Border Collie and Australian Shepherd are two of the most popular herding dogs nowadays. You might put the Australian Cattle dog in there, but those are the favorites. Now, you might be thinking, why a Border Collie Australian Shepherd mix? Why not get one of the two?
Well, this puppy has inherited some of the best traits of both parents. We will try to give you a complete guide on what to expect from this offspring.
Meet The Breed
This mixed breed dog can be called Border Aussie or Aussieollie. In any case, it is an extremely capable herding dog.
You combine the smartest dog, Border Collie, with the incredibly focused Australian Shepherd, and you have an amazing working dog.
This mixed puppy thrives when given a job to do. It is a fairly new designer breed. While it is not recognized by The American Kennel Club, it is recognized by The American Canine Hybrid Club and Designer Dogs Kennel Club.
Its parents are of similar build and temperament, meaning we can guess most of the personality traits.
Meet the Parents
We have two herding breeds here, but how are they different? Let’s take a look.
Border Collies are medium-sized dogs that can grow up to 22 inches and weigh around 45 pounds. Females are a bit smaller. Compared to the Australian shepherd dog, they look lighter-weight. They have a feathered tail that reaches to the hocks, with a slightly more athletic body.
This active and working dog thrives in country living. When it is confined and without activity, Border Collies will become destructive and unhappy. It is a highly intelligent dog breed topping the list of smartest canines.
Because of its herding instinct, this puppy is protective of the family and territory they occupy. Border Collies make excellent watchdogs and will also look out for the children in the family. They get along with other pets and children but can be a bit snappish and reserved with strangers. They nip at the heels the same way they would nip at sheep. That is their herding instinct kicking in.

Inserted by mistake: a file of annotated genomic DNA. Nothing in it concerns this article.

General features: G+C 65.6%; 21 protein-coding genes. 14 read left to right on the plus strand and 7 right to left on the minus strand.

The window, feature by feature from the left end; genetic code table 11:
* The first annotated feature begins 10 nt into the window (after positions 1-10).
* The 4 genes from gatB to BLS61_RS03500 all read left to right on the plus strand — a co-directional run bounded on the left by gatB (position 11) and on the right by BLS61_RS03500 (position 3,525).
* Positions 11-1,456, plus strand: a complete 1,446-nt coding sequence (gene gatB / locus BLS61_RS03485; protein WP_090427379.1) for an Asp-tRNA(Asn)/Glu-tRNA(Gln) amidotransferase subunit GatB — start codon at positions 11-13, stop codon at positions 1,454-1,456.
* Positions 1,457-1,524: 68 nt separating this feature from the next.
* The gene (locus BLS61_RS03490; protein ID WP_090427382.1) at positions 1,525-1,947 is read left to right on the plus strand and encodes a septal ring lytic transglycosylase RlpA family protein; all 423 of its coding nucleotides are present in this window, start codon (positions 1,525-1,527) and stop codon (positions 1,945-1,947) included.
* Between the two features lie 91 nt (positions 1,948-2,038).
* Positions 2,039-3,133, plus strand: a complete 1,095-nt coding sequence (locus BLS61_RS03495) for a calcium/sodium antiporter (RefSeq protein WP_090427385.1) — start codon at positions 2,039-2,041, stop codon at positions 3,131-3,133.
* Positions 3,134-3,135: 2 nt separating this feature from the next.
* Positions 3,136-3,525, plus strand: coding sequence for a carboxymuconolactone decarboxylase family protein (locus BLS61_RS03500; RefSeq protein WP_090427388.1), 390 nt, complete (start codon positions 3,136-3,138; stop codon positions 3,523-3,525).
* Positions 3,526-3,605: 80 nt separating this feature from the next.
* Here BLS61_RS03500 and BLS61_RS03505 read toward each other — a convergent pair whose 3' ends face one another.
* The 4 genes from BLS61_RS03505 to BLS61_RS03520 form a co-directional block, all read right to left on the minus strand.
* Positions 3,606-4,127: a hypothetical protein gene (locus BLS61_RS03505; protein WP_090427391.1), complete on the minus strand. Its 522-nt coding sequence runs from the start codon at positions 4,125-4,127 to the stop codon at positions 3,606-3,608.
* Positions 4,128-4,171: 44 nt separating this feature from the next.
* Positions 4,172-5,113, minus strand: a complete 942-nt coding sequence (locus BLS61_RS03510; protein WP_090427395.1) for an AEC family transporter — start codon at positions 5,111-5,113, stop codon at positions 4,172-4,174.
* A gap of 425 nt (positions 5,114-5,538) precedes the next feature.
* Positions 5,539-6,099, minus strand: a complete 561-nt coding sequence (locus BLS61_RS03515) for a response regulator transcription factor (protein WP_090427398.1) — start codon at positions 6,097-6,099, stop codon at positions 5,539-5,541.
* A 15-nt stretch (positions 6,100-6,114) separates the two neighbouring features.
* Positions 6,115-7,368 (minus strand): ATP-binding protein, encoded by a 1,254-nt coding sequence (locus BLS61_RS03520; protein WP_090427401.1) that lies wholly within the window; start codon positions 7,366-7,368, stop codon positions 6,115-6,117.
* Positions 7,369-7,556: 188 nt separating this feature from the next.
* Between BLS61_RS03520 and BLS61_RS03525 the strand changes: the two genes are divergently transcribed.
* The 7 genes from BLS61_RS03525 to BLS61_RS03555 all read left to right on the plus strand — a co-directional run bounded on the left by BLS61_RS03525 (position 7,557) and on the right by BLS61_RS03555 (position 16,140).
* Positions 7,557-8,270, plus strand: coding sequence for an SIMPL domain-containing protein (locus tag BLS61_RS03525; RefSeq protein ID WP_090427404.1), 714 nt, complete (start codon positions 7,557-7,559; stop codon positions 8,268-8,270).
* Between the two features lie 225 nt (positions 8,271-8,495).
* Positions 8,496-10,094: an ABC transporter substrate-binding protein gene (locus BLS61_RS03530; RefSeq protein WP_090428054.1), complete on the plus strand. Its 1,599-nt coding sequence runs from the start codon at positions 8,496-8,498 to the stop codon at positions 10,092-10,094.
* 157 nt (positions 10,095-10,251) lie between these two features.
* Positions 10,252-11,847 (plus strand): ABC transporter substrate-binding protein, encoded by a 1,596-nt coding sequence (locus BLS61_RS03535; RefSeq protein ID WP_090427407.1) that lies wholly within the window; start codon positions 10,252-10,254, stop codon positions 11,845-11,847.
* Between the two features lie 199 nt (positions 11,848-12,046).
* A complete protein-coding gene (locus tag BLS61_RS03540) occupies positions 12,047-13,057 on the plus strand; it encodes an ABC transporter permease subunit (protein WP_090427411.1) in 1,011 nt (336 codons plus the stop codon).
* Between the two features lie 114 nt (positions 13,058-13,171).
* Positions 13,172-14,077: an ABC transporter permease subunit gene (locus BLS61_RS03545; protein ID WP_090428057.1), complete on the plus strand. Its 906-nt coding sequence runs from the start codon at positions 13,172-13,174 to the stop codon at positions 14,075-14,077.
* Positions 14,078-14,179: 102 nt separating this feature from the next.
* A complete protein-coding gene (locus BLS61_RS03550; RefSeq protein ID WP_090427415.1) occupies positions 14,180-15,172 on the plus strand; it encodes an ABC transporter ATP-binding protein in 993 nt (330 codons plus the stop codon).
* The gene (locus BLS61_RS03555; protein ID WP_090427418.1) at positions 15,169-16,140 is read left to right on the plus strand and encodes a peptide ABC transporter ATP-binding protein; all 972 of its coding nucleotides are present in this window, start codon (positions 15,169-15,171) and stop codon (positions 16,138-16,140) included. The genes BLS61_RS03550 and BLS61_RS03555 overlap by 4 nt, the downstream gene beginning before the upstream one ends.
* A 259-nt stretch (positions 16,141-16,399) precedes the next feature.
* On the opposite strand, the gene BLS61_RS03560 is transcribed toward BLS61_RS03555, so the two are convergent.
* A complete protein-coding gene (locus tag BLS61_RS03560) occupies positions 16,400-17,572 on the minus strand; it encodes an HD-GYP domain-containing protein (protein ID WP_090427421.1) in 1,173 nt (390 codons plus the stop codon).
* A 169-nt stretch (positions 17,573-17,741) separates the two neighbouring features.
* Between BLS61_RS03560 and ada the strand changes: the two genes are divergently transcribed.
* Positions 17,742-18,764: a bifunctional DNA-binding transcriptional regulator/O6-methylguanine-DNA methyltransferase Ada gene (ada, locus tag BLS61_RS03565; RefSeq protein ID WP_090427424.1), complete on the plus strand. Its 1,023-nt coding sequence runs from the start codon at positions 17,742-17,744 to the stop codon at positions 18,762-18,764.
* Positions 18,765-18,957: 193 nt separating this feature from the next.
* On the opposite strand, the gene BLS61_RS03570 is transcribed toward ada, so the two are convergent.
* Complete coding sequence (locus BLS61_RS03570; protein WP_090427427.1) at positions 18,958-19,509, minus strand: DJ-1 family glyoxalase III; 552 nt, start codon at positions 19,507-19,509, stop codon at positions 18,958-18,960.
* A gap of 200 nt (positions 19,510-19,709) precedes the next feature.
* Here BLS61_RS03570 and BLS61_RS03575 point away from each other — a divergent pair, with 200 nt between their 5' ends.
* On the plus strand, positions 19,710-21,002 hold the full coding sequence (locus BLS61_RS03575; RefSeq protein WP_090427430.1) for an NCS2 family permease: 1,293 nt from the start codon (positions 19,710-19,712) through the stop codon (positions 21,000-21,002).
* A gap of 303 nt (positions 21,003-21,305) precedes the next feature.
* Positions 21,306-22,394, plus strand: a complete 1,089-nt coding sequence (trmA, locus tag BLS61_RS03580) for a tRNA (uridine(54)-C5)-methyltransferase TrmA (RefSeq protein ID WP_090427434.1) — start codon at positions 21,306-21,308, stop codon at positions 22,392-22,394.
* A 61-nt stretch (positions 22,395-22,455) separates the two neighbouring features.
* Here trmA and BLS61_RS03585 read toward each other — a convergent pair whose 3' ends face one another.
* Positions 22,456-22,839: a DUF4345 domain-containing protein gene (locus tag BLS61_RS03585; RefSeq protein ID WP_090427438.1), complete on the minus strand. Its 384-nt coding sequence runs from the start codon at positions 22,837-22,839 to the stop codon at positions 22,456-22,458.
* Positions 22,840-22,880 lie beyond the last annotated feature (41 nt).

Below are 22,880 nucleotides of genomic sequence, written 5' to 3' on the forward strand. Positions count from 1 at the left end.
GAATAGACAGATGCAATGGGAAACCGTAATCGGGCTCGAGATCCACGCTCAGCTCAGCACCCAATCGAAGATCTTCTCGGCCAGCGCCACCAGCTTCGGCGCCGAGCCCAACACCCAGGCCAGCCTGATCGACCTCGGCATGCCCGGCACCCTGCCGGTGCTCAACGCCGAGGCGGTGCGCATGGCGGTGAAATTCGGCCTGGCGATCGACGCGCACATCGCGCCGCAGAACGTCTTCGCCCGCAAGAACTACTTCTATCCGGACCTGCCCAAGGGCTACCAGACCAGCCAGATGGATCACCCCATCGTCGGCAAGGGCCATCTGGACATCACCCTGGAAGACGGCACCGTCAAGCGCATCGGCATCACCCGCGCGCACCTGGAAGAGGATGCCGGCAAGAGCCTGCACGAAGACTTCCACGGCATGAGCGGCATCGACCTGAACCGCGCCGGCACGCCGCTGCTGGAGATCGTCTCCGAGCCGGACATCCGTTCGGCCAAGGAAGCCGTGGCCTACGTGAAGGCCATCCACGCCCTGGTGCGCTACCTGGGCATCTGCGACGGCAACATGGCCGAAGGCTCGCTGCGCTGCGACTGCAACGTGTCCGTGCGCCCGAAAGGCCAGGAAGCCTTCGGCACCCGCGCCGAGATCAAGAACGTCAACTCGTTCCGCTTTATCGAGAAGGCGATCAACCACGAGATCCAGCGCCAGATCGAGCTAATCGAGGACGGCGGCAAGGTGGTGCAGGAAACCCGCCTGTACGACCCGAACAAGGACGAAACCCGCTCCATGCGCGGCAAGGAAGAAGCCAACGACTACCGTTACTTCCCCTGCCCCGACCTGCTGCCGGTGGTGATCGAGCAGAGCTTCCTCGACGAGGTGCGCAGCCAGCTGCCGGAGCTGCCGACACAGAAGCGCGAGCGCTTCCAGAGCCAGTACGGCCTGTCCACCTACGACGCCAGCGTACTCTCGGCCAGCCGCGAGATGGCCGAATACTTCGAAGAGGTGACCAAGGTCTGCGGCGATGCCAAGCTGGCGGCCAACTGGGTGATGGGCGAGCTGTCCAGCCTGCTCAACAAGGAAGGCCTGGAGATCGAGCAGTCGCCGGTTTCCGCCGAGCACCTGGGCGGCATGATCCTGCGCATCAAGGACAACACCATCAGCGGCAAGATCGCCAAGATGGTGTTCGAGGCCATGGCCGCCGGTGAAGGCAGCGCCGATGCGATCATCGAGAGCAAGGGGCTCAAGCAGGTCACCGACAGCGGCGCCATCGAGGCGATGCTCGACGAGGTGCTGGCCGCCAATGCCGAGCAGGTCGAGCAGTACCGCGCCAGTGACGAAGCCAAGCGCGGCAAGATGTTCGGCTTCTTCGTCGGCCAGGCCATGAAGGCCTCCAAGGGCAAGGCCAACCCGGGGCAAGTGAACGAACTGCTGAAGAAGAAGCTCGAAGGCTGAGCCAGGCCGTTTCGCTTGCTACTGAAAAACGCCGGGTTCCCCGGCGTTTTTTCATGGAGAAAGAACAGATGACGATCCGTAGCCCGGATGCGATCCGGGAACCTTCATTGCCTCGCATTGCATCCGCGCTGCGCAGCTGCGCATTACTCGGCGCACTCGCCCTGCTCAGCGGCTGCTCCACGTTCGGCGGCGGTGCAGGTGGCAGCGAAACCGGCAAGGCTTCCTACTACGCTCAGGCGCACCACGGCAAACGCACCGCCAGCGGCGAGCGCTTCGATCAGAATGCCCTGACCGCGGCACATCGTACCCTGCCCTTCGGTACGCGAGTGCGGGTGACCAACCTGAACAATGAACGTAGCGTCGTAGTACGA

Let’s summarize the personality traits of Border Collie:
- Extremely energetic that has to have a job to do
- Loves to run and needs ample attention from its owner
- Can be shy around strangers
- The smartest dog in the canine world, can pick up any command
Now let’s take a look at the second parent breed, the Australian shepherd dog. This medium-sized dog looks a bit larger than Border Collie, but it is because of the coat and hair. They grow between 18 and 23 inches, weighing between 40 and 60 pounds.
They have a lush and medium-length coat that can be straight or slightly wavy. Aussies are active, yet easy-going. They love to play and romp with children and get along with other pets.
Unlike the Border Collie, Aussie comes in more coat color options, including blue merle, red merle, or black tricolor. Highly intelligent, they love to train and work. They too retain their herding instinct and can be protective of the family and territory.
With that in mind, here are some common personality traits:
- Active dogs that need to be busy
- When left alone, they can develop separation anxiety and destructive behaviors
- Independent, yet loving and loyal canine
- Open to strangers, playful, and considers most people friends
Border Aussies resemble the Border Collie parent breed more than the Australian shepherd. They usually have floppy ears, and eyes that can be green, blue, or brown.
This canine is of medium build, growing between 19 and 23 inches and weighing between 35 and 60 pounds.
They are prone to complete heterochromia, one eye has a different color than the other.
Their coat hair is long like the Border Collie, but with the texture of the Australian Shepherd. That means a double coat that is dense and waterproof.
Since both parents have a wide range of colors, the offspring can have varying shades. The Border Collie Australian Shepherd mix can be black and white, gray, red, tricolor, red merle, blue merle, and even sable.